Once in a while, I meet an innocent ignoramus who’ll ask me with a straight face: “do they celebrate Thanksgiving in Russia?” I usually reply, “Well, it’s a holiday that started because people wanted to celebrate the Pilgrims arriving in America, so… no. No Native Americans in, you know, Russia.”
Russian immigrants like us celebrate Thanksgiving here, though. I’d say that for most, it’s the one big holiday with which all have developed a connection, even the ones who are really skeptical of anything organized or official, like my parents. (They don’t like organized things because based on their experience, officials and organizations can only serve to hurt you.)
It’s actually become my absolute favorite holiday, even better than New Year and my birthday (past a certain age, birthday just… lose their festivity, and I feel like I’ve been past that age for a while).
Our first Thanksgiving here was…
It needs backdrop.
We arrived to Boston in April 1990 as part of the late 80s early 90s wave of immigration. Uncertainty was abound among the ranks. On day 3 of American life, my dad went to work “under the table” as a jeweler downtown; my mom signed up for typing courses at the community college; I was registered for school. We rented an apartment about a month and a half after. It was whirlwindish.
Back in Russia, we lived in what would here be a 1 bedroom apartment: mom, dad, myself, grandma, and grandma’s sister, so the three of us had never really been alone until we emigrated, and when we arrived in Boston and moved into our first apartment, you could say we finally became a family in our own right.
By the time November came around, we were old hands at living American; I was kicked out of ESL classes for speaking English too well, Dad had had his first raise (from $6 to $8 an hour), we figured out free dental care at Children’s hospital, and Mom was working as a clerk at Party Favors on Chauncy Street. After Halloween, my mom couldn’t help but notice that all the vampires and ghouls were suddenly replaced by these big ugly birds, and “Gobble Gobble” was written everywhere.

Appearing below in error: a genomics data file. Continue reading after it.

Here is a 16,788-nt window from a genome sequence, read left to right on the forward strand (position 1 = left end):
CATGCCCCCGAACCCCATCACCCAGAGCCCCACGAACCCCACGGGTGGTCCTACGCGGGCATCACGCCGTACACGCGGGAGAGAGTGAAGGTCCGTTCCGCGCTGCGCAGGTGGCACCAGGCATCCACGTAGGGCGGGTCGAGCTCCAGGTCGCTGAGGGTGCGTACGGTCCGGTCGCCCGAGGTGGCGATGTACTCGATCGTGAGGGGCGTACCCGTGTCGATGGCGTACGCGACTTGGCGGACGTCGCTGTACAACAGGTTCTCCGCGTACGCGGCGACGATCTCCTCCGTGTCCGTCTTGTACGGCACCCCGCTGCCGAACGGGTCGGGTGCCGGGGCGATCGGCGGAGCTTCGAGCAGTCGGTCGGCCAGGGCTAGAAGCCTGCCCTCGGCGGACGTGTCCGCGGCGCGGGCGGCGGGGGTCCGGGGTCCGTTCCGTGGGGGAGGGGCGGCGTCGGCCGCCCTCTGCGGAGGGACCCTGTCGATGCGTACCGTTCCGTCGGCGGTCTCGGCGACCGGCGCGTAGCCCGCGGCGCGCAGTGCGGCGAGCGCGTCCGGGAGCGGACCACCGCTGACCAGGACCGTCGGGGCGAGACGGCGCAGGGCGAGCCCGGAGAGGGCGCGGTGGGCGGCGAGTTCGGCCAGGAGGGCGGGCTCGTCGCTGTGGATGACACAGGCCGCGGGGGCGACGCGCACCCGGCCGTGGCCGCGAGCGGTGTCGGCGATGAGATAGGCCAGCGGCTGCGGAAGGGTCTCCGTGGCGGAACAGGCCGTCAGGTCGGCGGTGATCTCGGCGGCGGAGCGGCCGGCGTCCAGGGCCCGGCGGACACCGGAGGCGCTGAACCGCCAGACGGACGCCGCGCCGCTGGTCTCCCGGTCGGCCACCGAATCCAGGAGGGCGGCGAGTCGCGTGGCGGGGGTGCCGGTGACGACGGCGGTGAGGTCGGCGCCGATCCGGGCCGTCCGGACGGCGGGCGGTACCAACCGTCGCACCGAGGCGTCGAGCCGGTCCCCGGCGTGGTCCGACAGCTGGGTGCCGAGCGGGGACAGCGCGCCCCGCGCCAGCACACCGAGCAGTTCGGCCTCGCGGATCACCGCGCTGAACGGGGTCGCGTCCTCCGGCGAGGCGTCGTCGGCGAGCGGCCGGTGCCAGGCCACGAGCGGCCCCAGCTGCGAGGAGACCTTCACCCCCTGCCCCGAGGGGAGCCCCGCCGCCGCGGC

“What is this, gobble-gobble?” my mom asked her manager. “I don’t understand this.”
Her manager, Jim, was a funny guy; a Southie lifer, and active in his Irish American Club, he also read Russian literature for fun. On my mom’s advice, he took up Bulgakov’s Master and Margarita, finished it and wanted to discuss it. He had already read War and Peace and Crime and Punishment, and wanted a challenge. He had a big round belly, a long pony tail, and spoke with the kind of Boston accent that actors in movies try to emulate but fail at miserably. This was lost on my mother, who at that point in her life wouldn’t have known a Southie accent from a southern accent from a South African accent. Jim became her American culture coach, so he was the one who patiently and sincerely explained Thanksgiving to my mom, without wondering why it wasn’t celebrated in Russia, and if he was amused that she didn’t know what it was, he didn’t show it.
“Never roasted a turkey?!” Jim said.
“No…” my mother confirmed. “Never seen a turkey. We ate turkey wings in Italy, but we are so sick of them already…”
“Forget turkey wings!” he said, “I will teach you my grandmother’s old recipe. Turkey and stuffing!”
On the day, the turkey made it into the oven around 10 am, and we decided to go for a walk while it was cooking.
It was a blustery Boston November day, cold and windy, and I recall, for some reason, sand in my eyes and plastic bags rolling around the pavement like tumbleweed. We walked down Beacon St, which appeared to be eerily empty. Everything was closed and there were no people on the streets. We walked all the way into the city. By the time we made it, we were freezing, and wanted to have something warm to drink, but everything was closed; Boston was a ghost town. We walked all the way from Brookline to South Station, the only place where things looked open, and had … oh god… had 2 hot chocolates for the 3 of us… a huge money expenditure at that time…
Then, we took the T back home. The turkey was almost ready when we got back, except there was still a half hour left for the final step, which was to remove the cheesecloth and allow the skin to get browned and crispy.
We sat down, just the three of us, and ate it with Jim’s grandmother’s stuffing and cranberry sauce…
Indeed, we have a lot to be thankful for: we came here umpteen years ago with nothing seeking freedoms not available to us in our previous homeland, not unlike the Pilgrims of yore, and have been welcomed and allowed to create a spot for ourselves within the mosaic of the community. It was like arriving to an event, and looking for a seat, and having some people shift over and let you sit next to them, make room for you so you can be a part of what they’re a part of… We’re kind of Pilgrims in a way, so the idea behind Thanksgiving resonates – at least for me.
It was easily the best day ever, and has been since, for the last 27 years.